Sleep Hygiene

Sleep deprivation can have a number of negative effects on all aspects of your health and even your well-being and safety. Some of the ways sleep deprivation can affect you include:

  • Poor school or job performance
  • Mood changes, depression
  • Anxiety
  • Weight gain
  • Increased blood pressure
  • Increased risk of diabetes
  • Memory problems
  • Drowsy driving

Fortunately, you can address difficulty falling or staying asleep through changes to your sleep habits and environment. “Sleep hygiene” refers to the behavioral and environmental factors that will ensure the best quality sleep for at least seven to nine hours per night. By practicing good sleep hygiene, you can get better rest and lead a more fulfilling life with full daytime alertness.

Daytime sleepiness and frequent sleep disturbances are two of the most recognizable signs of a poor sleep routine or a possible sleep disorder. These symptoms arise as a result of aging, stress, or reactions to the use of drugs such as nicotine, caffeine or alcohol.

Keeping a regular sleep and wake pattern throughout the week is one of the most important sleep hygiene measures. Even during weekends, you should try to stick to the same sleep/wake cycle to avoid “social jetlag”.

Similar to jetlag while traveling between time zones, social jetlag is a term used to describe the practice of 'making up' for lost sleep on weekends. It can lead to weight gain, excessive daytime sleepiness and lower productivity levels.

Here are some recommendations to improve your sleep hygiene:

  • Avoid daytime naps, as it has a tendency to disrupt your sleep schedule. If you must nap, limit the time to approximately 30 minutes.
  • Limit or eliminate the use of stimulants such as caffeine, nicotine or prescription drugs. Common drugs which include caffeine are pain relievers, weight loss pills, menstrual cramp pills and cold medicines. Chocolate also has caffeine.
  • Avoid drinking alcoholic beverages before bedtime. Although alcohol has a reputation for helping with sleep, a “night cap” can actually disrupt sleep as your body begins to metabolize the alcohol.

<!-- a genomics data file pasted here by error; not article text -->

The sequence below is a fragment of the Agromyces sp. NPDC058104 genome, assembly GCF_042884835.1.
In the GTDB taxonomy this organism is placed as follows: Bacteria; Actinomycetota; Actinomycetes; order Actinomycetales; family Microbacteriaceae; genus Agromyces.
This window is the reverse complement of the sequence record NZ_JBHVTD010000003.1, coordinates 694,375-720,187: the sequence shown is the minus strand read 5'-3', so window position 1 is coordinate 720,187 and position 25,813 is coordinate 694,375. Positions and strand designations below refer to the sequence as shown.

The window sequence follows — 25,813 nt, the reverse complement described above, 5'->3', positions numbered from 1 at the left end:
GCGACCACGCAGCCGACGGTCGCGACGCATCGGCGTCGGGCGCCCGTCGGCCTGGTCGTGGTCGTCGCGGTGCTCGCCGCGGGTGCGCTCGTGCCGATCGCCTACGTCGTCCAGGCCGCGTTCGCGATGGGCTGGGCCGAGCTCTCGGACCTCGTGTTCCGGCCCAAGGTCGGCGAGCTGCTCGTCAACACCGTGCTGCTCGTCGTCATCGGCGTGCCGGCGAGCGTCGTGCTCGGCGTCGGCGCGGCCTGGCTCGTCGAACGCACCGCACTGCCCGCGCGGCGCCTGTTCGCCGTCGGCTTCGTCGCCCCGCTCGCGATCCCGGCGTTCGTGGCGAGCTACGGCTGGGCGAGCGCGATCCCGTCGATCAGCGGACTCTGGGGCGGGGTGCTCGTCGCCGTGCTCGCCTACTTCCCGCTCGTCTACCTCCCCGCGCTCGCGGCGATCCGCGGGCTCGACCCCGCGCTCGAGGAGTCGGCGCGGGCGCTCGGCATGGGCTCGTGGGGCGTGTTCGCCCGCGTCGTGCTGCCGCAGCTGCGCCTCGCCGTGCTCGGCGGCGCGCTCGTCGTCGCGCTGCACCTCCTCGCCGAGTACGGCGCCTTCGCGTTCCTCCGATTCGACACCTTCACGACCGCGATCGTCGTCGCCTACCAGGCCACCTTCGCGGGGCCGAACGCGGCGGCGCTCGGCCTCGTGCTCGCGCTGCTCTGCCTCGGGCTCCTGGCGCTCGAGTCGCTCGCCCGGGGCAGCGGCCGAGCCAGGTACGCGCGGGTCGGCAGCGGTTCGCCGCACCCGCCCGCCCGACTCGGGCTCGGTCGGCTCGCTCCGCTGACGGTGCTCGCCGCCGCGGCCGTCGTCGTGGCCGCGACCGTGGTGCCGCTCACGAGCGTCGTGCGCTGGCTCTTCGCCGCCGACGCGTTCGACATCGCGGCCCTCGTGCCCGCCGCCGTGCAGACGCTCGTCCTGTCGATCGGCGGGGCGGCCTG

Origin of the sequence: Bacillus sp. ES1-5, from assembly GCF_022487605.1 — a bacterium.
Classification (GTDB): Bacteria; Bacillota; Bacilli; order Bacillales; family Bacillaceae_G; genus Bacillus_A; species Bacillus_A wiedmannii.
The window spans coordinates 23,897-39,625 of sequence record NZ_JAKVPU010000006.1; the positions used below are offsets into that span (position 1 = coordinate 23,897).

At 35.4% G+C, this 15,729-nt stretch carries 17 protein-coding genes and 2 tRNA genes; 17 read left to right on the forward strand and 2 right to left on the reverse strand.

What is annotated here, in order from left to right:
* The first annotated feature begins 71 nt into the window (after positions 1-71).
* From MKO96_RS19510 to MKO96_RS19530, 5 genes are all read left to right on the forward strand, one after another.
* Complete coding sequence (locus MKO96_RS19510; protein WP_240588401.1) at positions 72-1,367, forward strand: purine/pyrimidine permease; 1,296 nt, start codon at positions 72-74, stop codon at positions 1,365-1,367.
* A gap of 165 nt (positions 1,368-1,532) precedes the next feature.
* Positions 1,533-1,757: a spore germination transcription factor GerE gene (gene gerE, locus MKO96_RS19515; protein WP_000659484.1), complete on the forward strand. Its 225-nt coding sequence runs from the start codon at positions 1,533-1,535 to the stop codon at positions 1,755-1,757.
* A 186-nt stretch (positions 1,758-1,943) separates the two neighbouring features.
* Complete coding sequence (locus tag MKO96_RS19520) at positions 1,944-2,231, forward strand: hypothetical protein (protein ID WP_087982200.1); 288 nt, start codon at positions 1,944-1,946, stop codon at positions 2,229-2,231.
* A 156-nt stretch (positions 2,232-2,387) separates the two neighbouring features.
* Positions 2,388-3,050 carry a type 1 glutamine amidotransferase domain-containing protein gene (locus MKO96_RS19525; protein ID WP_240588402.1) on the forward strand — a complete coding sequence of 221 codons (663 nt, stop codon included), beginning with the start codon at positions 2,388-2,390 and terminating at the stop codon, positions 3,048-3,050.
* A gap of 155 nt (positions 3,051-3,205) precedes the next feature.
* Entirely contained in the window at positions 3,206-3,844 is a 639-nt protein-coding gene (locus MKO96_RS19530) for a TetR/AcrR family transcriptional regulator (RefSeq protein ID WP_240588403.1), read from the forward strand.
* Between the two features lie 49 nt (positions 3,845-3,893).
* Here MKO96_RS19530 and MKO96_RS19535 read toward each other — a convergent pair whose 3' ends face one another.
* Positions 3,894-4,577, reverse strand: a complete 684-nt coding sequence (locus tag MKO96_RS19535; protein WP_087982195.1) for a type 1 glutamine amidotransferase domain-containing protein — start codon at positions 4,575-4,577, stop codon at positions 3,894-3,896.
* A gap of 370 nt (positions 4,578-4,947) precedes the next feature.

• Limit drinking any beverages a few hours before bedtime to reduce frequent waking to use the bathroom.
  • Keep a regular exercise program. Exercise is best in the morning or afternoon as it can energize you for the day ahead.
  • Avoid eating a large meal before bedtime as it can be disruptive to sleep.
  • Ensure exposure to natural light in order to maintain a regular sleep/wake cycle.
  • Make you bedroom a sleep sanctuary that is dedicated just to sleep and sexual intercourse. Try not to watch TV, listen to music or eat in your bedroom.
  • Minimize noise and light by using ear plugs, window treatments or an eye mask to help you sleep.
  • Develop a pre-sleep ritual, such as reading, meditating or taking a hot bath.
  • Keep your bedroom cool and dark.
  • If your pet disturbs your sleep due to frequent movements or an allergy, have them sleep on the floor.
  • Learn more about Sleeping with Pets

Practicing good sleep hygiene can have a huge impact on helping you get better quality sleep. In order to wake up feeling refreshed and alert, make sure you try to follow as many of the listed tips as possible.

If you still cannot get a good night’s rest despite all efforts to practice good sleep hygiene, you may have a sleep disorder such as insomnia or sleep apnea. Many sleep disorders go undiagnosed for years and lead to unnecessary suffering. If you are not sleeping well, seek help from one of our sleep specialists and call 1-855-690-0563.